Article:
I have never, even in my dream, thought that I was mahatma (great soul) and that others were alpatma (little soul). -Mohandas Gandhi
Andrew Roberts’ March 26, 2011 Wall Street Journal review titled “Among the Hagiographers” of Joseph Lelyveld’s book "Great Soul" about Mohandas Gandhi is more of a polemic against both the Indian independence leader and the power of nonviolent resistance then a book review. There is much to respond to in the review but will focus on criticism of Gandhi’s claim that nonviolent resistance could work against the Nazis. In August 6, 1940 Mohandas Gandhi published a letter from “a Dutch friend” in which his friend argued that:
“Through Nazism, the German youth has lost all individuality of thought and feeling. The great mass of young people has lost its heart and is degraded to the level of a machine. … A friend of mine, whose work it is to cross-examine German prisoners of war in England, was deeply shocked by the spiritual narrowness and heartlessness of these young men, and agreed with me that non-violence could not be applied with any success against such robots...”
“Non-violent action, if it is adequate, must influence Hitler and easily the duped Germans. No man can be turned into a permanent machine. Immediately the dead weight of authority is lifted from his head, he begins to function normally. To lay down any such general proposition as my friend has, betrays ignorance of the working of non-violence.”University Academics Maria J. Stephan and Erica Chenoweth in their 2008 study "Why Civil Resistance Works: The Strategic Logic on Nonviolent Conflict" compared the outcomes of 323 nonviolent and violent resistance campaigns from 1900 to 2006. They found that major nonviolent campaigns have achieved success 53 percent of the time, compared with just under half that at 26 percent for violent resistance campaigns. Finally there study also suggests “that nonviolent campaigns are more likely than violent campaigns to succeed in the face of brutal repression.” This also depends on the nonviolent opposition movement having a strategic vision and maintaining its non-violent posture even under the worse repression.
Looking back there are two high profile examples that indicate that Mohandas Gandhi was right.
Between 1940 and 1945 under the Nazi occupation of Denmark many Danes were able to organize an effective and completely nonviolent resistance that undermined German war fighting capability and successfully blocked efforts to deport and exterminate its Jewish population to the Nazi death camps by first hiding Danish Jews then ferrying them out to neutral Sweden.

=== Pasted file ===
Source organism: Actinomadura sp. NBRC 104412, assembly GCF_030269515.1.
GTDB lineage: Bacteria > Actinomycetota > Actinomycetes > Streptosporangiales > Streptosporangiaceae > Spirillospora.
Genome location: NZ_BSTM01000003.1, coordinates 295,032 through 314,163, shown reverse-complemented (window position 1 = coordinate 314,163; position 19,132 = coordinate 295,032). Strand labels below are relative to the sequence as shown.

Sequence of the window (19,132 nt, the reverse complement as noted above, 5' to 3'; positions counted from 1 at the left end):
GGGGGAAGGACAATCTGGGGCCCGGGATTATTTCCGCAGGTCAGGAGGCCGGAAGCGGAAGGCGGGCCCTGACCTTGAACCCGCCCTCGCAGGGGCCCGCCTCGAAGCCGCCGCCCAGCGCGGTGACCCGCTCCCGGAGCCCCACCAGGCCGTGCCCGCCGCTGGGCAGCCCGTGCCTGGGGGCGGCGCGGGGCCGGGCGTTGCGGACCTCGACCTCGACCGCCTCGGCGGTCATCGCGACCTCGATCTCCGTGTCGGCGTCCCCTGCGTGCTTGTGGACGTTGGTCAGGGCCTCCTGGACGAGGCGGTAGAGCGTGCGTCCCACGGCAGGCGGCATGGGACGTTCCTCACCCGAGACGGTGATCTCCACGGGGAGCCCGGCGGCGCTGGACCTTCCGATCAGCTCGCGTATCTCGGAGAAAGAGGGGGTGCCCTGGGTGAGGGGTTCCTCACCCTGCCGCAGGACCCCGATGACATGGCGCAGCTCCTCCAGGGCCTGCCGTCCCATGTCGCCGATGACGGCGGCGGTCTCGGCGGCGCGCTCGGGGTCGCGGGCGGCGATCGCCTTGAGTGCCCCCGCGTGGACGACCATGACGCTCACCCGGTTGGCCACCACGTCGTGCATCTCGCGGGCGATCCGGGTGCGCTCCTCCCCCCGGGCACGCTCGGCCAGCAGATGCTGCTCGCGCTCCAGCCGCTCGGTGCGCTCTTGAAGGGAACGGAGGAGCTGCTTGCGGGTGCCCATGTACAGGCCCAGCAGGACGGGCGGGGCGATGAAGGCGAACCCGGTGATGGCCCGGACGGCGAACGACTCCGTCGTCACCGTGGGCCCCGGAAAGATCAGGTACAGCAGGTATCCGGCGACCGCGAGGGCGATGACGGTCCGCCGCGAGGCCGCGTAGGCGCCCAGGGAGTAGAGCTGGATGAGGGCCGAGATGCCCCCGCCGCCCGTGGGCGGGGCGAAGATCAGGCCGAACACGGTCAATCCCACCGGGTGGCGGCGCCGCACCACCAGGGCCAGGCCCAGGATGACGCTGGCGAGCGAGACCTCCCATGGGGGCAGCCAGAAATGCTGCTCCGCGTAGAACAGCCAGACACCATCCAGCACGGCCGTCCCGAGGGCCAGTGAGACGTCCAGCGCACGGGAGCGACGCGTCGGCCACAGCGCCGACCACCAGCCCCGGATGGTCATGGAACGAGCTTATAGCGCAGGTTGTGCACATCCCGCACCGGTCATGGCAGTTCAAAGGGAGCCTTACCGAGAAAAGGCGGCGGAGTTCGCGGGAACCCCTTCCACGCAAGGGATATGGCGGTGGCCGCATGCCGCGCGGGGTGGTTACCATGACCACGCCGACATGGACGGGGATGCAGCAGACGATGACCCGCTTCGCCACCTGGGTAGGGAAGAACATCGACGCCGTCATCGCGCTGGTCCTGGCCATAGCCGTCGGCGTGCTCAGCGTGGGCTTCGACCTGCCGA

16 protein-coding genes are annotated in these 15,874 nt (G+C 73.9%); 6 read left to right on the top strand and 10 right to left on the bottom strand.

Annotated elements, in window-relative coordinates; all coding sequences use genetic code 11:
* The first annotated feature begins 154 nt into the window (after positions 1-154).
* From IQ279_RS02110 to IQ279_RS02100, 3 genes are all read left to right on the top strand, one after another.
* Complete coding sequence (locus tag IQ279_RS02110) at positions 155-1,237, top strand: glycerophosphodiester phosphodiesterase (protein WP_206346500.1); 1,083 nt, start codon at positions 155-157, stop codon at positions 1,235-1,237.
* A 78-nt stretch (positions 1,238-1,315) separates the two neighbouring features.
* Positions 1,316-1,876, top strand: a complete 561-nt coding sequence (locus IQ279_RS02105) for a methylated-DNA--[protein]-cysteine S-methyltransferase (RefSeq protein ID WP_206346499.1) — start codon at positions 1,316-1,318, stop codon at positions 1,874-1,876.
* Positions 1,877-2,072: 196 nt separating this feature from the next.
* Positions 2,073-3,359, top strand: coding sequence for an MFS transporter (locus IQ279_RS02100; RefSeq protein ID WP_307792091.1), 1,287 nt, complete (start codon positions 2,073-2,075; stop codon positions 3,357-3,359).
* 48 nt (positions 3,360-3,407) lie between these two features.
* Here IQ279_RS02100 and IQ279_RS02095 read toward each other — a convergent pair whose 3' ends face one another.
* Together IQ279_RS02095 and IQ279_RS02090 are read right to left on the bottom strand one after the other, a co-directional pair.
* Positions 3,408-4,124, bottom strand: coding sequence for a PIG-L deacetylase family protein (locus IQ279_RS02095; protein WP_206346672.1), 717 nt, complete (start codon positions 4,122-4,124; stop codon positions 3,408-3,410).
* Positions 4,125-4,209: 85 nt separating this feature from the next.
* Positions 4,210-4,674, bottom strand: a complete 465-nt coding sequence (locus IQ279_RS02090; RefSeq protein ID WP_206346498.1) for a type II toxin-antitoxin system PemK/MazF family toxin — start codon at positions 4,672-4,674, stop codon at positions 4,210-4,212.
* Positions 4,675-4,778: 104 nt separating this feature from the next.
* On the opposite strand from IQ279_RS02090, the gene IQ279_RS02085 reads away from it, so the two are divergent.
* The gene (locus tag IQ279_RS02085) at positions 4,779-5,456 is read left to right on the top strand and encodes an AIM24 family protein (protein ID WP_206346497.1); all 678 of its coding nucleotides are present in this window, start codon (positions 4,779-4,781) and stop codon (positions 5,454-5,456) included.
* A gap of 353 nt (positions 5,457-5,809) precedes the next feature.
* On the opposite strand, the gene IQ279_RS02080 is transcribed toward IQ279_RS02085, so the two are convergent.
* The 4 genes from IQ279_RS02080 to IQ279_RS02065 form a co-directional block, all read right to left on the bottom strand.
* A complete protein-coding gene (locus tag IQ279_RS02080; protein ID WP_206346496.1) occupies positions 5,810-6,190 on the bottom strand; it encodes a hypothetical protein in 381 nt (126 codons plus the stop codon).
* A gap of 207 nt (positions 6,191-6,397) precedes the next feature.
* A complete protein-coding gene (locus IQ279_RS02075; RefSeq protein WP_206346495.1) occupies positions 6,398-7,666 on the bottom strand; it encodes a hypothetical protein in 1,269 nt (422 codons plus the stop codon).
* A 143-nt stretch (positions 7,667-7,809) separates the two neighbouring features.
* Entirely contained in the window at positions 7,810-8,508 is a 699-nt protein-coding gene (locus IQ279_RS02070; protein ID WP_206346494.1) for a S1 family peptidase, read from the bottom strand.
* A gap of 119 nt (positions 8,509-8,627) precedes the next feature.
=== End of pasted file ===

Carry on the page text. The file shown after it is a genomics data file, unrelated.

An equally dramatic case took place in Germany in February and March of 1943 when German (non-Jewish) wives married to Jewish men and their relatives organized mass demonstrations in Rosenstrasse Street in Berlin to protest their husband’s arrest and deportation escalating until the men were released and returned home.
Both episodes indicate that nonviolent resistance to Nazism was possible and raises the disturbing question of what horrors might have been avoided if Gandhi’s call to non-violent resistance to the Nazis in the 1930s had been heeded:
"But the Jews of Germany can offer satyagraha under infinitely better auspices than the Indians of South Africa. The Jews are a compact, homogeneous community in Germany. They are far more gifted than the Indians of South Africa. And they have organized world opinion behind them. I am convinced that if someone with courage and vision can arise among them to lead them in non-violent action, the winter of their despair can in the twinkling of an eye be turned into the summer of hope. And what has today become a degrading man-hunt can be turned into a calm and determined stand offered by unarmed men and women possessing the strength of suffering given to them by Jehovah. It will be then a truly religious resistance offered against the godless fury of dehumanized man."The attacks against Mohandas Gandhi continue because his political philosophy is relevant in today's world and offer's individuals the insight into the real nature of power which is that of the individual giving or denying his or her obedience to a central authority and the great power that signifies over tyrants and dictators of all ideological stripes.
In reality Gandhi needs no defense because as Michael Nagler points out at the Metta Center blog: "Gandhi had a genius for turning apparent setbacks in to opportunities. I have a feeling he’s going to do the same with this one."